Pix #2 - This map shows other railroads that served Fostoria during a later era, which older readers will still remember them, and the passenger service they provided.

(Author's Note: Today's article is the second in the series about the various railroads in Fostoria many years ago, reseqrch eand written by don Kinnaman, former fostoria resident, now living in Phoenix, Arizona.)

*****

In the early years of the 1850's, fostoria,'s first railroad became a reality. started and financed in Fremont, the early name of the Lake earie and western was The Fremont and Indiana. The Lake Erie and Western went through serveral controlling managements and changes of name and served the area well until it was torn up between Fostoria and Fremont in the 1960's. It might be of intersest to some that trackage through Fremont remains in good condition and is servide dby the old Wheeling & Lake Erie brand of the Norfolk southern. The line is not used beyond the soup plant on Fremont's east side, but continues thorough a weed grown right-of-way to Erlin, where the rails stop.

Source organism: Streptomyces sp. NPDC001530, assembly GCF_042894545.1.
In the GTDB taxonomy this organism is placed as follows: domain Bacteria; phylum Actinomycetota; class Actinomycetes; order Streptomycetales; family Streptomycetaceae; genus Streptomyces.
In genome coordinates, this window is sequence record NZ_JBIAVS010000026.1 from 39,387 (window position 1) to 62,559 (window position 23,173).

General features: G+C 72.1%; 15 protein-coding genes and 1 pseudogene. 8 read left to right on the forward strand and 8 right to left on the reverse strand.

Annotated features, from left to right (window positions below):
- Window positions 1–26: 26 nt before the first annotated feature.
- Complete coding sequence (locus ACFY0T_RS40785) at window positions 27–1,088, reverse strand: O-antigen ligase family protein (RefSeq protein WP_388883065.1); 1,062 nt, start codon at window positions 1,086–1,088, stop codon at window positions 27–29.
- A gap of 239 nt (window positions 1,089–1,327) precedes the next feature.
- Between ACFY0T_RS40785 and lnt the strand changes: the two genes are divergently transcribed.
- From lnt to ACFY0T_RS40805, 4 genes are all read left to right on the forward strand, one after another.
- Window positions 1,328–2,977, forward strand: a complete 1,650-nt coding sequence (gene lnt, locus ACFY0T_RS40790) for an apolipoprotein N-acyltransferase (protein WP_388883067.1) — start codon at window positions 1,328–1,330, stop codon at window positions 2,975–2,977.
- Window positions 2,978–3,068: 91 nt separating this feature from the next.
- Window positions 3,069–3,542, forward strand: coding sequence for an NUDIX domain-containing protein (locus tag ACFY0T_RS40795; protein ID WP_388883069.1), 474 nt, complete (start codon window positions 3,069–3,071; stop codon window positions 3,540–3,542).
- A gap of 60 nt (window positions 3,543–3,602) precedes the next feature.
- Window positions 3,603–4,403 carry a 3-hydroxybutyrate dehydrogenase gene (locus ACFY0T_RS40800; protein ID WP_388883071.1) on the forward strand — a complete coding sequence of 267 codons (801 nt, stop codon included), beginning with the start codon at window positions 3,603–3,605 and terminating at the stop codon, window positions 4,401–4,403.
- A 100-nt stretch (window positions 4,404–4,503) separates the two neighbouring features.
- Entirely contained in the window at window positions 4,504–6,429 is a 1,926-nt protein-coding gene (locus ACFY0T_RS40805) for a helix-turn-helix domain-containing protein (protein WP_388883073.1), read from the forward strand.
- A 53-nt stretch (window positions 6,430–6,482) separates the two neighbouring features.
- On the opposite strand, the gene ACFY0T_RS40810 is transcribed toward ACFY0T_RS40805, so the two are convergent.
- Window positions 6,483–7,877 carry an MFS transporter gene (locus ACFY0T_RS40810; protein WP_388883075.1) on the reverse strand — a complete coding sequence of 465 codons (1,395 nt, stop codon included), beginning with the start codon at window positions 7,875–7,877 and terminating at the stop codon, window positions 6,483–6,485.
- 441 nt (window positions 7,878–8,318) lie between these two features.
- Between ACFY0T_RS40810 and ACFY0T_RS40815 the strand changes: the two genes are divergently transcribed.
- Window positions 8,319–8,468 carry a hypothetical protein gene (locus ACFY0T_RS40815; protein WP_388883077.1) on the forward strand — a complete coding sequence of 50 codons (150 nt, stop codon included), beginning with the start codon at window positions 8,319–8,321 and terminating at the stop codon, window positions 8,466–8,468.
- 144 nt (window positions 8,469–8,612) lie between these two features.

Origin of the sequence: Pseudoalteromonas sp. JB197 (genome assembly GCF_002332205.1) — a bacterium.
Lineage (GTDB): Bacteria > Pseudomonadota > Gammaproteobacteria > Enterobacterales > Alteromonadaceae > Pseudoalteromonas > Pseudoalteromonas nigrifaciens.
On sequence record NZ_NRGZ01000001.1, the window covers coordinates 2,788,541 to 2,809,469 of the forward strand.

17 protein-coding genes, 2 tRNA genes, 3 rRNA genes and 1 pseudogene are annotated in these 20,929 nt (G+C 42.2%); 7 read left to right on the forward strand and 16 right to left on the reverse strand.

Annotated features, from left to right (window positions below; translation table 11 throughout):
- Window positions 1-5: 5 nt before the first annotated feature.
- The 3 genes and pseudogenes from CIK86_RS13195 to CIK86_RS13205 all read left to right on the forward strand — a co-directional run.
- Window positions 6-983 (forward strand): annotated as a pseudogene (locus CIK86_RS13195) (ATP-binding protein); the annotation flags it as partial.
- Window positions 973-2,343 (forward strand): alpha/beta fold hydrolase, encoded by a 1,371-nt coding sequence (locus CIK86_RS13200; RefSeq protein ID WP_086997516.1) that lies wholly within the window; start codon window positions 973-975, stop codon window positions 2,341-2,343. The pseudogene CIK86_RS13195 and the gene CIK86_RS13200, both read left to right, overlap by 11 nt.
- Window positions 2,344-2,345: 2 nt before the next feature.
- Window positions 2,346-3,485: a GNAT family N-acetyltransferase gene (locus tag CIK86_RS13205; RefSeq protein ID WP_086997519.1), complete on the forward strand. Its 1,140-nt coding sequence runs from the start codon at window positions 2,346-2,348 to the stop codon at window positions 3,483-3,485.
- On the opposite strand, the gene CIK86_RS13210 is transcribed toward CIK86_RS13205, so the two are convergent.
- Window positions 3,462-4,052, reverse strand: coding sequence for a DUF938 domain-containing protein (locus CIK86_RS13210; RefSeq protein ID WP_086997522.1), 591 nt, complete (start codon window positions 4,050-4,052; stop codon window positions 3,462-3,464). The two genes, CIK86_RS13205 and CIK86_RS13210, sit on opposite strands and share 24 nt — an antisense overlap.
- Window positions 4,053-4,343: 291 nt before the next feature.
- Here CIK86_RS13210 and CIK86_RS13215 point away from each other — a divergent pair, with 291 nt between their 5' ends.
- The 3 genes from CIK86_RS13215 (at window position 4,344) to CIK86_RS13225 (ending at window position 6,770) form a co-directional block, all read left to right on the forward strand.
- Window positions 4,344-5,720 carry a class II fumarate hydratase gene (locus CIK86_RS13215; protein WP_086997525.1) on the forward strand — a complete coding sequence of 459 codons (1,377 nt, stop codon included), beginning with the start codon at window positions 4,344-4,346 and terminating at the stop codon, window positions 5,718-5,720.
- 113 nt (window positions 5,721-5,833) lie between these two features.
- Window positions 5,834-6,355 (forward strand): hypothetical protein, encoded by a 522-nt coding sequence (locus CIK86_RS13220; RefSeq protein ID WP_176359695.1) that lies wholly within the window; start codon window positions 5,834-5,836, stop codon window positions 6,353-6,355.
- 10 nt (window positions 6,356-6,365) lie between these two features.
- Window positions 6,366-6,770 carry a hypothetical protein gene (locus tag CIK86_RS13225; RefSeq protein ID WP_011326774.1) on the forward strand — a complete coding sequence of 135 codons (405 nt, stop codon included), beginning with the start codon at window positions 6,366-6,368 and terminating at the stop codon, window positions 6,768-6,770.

fostoria became RR center later

The plat maps of the 1870's supplied by Dennis W. Reffner of the fostoria Engineering and Zoning Department show the addition of more rail lines to cross and interchange with the LE & W. One of these was the C&T, which stood for Columbus and Toledo. When the coal fields were tapped in southern Ohio, the line was renamed the Toledo, columbus and Hocking Valley. It was then controlled by the chesapeake and Ohio, and finally CSX Lines. Another line shown on the plat nap was the OC ewhich stood for The Ohio central. This was built sometime in the 1860' or 1870's an dbecame the Toledo and OHio Central, the New Yourk Central,m Penn central and conrail. It was the second modern-day line to be torn out through fostoria. Paralleling the baltimore & Ohio is another railroad, whick very few Fostorians know anything about. This was the MCW&LM RR whick stood for The Mansfield, Coldwater and Lake Michigan Rail road. We'll come back to this very interesting history of this "little known" railroad.

Tostoria was blesse din the 1880's with another fine railroad:" The Nickel Plate Road, whick like the other railroad lines that transversed fostoria, and exchanged rail traffic with the other lines. All of the lines mentioned were operated by steam powered locomotives. the baltimore and Ohio was probably the first line to pass through fostoria with a dieselized name passenter train: |the capitol Limited.